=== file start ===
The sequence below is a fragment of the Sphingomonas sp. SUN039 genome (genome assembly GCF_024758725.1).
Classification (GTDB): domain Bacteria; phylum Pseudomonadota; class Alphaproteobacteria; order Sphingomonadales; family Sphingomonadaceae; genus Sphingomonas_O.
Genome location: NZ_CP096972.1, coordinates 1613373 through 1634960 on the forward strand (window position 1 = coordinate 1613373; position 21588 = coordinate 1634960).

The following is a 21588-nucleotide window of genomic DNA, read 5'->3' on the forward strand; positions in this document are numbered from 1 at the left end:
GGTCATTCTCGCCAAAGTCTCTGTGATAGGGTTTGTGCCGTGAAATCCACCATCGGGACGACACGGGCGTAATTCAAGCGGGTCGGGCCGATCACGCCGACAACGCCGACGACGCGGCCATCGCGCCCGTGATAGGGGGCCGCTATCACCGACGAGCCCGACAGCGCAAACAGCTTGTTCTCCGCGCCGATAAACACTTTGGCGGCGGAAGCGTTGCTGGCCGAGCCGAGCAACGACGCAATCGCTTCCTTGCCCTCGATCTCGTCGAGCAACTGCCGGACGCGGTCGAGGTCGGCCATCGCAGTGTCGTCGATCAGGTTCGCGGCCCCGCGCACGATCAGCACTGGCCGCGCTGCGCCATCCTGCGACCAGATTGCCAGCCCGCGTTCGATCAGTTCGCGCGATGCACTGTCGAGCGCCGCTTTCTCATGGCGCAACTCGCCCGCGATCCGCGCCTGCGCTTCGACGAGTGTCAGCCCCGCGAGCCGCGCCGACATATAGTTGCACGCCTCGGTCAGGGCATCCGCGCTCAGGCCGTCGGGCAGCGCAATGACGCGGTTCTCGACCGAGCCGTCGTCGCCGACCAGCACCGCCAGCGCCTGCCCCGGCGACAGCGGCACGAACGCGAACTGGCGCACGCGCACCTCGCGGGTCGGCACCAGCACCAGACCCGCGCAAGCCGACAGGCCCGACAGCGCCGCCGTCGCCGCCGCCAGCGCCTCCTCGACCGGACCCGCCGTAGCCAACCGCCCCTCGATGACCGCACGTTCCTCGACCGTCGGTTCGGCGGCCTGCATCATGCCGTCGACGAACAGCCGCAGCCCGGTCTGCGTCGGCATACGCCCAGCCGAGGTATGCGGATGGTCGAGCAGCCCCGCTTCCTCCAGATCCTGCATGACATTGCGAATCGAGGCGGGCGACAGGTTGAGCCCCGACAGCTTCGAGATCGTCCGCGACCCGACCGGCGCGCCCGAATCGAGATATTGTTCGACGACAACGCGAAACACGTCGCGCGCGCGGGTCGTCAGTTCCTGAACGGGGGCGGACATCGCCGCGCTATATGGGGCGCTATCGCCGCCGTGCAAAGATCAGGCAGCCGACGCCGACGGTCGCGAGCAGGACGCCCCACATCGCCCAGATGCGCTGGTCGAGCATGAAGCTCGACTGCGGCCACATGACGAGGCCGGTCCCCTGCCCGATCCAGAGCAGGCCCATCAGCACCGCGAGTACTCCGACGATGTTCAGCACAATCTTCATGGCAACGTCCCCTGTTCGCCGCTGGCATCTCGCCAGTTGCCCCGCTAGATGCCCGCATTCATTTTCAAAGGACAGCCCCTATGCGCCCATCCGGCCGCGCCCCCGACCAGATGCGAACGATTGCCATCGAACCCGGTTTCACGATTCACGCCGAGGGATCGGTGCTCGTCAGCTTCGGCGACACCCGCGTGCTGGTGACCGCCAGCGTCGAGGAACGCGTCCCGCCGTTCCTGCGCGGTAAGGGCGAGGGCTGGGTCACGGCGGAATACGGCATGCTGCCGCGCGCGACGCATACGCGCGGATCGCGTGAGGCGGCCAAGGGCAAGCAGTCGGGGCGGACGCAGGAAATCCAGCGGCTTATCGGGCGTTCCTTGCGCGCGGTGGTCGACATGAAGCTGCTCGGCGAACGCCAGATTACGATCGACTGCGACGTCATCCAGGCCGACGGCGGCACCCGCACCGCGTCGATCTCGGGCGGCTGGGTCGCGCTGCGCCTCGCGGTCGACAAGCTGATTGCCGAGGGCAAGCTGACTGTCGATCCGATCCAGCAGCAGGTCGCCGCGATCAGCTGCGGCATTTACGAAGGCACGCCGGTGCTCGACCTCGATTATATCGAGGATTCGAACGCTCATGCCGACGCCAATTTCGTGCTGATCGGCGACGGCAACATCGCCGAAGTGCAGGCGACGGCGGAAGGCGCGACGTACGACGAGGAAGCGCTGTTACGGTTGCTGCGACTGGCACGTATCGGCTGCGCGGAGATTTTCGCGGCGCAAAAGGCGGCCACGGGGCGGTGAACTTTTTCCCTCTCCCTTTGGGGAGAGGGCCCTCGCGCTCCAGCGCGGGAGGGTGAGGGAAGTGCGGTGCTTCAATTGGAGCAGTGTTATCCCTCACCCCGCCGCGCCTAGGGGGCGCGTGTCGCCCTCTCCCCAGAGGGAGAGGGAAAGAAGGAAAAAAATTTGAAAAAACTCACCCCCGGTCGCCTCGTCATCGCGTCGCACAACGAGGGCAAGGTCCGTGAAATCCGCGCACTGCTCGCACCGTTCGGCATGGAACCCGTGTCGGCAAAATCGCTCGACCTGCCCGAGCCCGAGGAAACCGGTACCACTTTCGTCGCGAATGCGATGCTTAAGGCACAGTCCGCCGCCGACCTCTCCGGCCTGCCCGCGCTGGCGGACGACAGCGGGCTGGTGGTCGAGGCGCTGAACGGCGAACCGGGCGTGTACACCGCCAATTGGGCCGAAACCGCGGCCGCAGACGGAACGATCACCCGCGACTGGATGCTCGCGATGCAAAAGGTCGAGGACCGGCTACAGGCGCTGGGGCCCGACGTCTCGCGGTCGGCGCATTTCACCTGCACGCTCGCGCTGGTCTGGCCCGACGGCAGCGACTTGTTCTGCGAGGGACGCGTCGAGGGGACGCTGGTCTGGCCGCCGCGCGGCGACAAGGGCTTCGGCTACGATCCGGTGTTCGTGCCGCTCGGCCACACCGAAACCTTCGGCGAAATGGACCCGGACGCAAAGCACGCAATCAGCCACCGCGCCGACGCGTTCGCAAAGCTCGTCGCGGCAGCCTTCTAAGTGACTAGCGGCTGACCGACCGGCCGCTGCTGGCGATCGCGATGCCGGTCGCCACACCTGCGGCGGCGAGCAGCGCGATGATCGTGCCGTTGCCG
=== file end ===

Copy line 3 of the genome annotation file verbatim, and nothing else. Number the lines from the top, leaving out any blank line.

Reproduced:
Genome location: NZ_CP096972.1, coordinates 1613373 through 1634960 on the forward strand (window position 1 = coordinate 1613373; position 21588 = coordinate 1634960).